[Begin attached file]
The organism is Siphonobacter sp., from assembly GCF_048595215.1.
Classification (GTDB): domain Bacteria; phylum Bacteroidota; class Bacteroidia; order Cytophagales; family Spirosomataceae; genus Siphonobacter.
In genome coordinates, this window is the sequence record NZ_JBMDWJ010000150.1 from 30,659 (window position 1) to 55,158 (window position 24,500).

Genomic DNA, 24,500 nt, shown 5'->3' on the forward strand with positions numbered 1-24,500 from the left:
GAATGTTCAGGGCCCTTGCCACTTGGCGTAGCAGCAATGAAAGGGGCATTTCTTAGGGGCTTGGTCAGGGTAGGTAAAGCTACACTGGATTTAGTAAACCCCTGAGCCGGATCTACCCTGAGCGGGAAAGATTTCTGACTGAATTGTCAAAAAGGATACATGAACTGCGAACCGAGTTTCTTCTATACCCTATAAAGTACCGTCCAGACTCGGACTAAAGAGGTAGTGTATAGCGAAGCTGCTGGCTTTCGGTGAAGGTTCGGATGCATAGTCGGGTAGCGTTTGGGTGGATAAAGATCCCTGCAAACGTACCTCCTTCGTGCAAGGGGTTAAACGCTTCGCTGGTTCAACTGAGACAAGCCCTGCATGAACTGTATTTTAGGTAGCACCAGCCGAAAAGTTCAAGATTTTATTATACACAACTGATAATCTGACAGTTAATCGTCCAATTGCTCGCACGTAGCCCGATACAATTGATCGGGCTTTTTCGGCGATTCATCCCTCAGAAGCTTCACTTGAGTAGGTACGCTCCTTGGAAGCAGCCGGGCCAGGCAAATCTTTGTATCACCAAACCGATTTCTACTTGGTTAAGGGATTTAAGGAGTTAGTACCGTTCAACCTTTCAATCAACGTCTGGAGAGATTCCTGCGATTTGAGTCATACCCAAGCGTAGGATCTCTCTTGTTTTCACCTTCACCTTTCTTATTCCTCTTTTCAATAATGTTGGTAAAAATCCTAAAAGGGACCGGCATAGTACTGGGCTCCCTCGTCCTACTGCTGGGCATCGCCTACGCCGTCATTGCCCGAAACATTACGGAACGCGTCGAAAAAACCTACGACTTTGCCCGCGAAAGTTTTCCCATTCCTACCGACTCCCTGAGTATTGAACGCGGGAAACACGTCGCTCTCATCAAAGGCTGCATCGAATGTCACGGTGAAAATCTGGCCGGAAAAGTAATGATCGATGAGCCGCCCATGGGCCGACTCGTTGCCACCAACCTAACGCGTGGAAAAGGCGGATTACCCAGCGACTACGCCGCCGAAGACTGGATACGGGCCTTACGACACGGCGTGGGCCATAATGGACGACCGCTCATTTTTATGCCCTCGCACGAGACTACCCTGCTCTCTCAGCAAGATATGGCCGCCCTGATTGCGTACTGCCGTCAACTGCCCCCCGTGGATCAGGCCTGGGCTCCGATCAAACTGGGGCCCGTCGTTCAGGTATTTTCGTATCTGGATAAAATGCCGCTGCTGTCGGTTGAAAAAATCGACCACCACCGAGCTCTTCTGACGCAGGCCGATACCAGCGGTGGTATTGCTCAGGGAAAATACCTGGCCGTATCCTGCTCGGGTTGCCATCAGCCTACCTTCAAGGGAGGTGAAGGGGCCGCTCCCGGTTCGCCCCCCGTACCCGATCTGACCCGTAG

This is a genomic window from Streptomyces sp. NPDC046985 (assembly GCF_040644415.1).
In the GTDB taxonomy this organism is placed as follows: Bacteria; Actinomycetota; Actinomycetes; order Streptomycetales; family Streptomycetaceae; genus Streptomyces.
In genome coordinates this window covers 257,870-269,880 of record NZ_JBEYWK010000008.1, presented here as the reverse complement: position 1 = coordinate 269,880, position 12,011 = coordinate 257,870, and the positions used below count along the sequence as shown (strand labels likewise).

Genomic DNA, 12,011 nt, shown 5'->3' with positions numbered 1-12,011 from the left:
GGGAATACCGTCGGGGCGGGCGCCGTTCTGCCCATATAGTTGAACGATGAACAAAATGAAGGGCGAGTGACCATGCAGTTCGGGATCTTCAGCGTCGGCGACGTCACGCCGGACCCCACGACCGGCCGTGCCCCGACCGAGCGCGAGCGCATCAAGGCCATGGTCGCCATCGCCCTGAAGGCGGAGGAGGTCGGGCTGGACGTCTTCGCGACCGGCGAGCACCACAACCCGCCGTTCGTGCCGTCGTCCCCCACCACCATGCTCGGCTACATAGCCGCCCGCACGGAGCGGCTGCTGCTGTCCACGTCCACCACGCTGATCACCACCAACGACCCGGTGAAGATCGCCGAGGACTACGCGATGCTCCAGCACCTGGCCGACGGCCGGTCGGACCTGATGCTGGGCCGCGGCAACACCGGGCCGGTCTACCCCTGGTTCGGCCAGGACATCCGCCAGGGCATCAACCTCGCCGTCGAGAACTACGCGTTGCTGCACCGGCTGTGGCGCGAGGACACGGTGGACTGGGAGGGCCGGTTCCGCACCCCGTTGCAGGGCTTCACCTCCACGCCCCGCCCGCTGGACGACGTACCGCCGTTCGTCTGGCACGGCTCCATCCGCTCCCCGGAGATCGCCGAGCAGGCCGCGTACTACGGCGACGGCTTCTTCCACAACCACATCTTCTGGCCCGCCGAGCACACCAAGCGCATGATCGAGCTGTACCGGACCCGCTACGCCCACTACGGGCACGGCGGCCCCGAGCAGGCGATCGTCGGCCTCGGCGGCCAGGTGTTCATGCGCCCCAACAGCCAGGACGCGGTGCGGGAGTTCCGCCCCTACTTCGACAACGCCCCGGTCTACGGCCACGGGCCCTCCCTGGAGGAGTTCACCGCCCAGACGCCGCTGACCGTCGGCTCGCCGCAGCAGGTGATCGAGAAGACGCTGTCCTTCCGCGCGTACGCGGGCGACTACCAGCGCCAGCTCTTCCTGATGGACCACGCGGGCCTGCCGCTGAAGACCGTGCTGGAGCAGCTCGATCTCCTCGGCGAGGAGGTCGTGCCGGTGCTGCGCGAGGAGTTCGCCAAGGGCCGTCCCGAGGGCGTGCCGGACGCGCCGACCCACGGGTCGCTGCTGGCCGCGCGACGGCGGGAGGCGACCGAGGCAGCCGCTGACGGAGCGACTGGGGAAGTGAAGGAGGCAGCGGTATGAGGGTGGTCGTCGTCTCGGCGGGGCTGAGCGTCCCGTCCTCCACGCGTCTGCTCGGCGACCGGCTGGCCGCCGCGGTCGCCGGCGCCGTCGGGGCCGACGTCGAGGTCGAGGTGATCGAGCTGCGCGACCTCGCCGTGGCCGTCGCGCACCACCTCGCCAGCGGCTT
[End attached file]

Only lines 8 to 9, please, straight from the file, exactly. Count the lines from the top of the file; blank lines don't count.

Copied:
In genome coordinates this window covers 257,870-269,880 of record NZ_JBEYWK010000008.1, presented here as the reverse complement: position 1 = coordinate 269,880, position 12,011 = coordinate 257,870, and the positions used below count along the sequence as shown (strand labels likewise).

Genomic DNA, 12,011 nt, shown 5'->3' with positions numbered 1-12,011 from the left: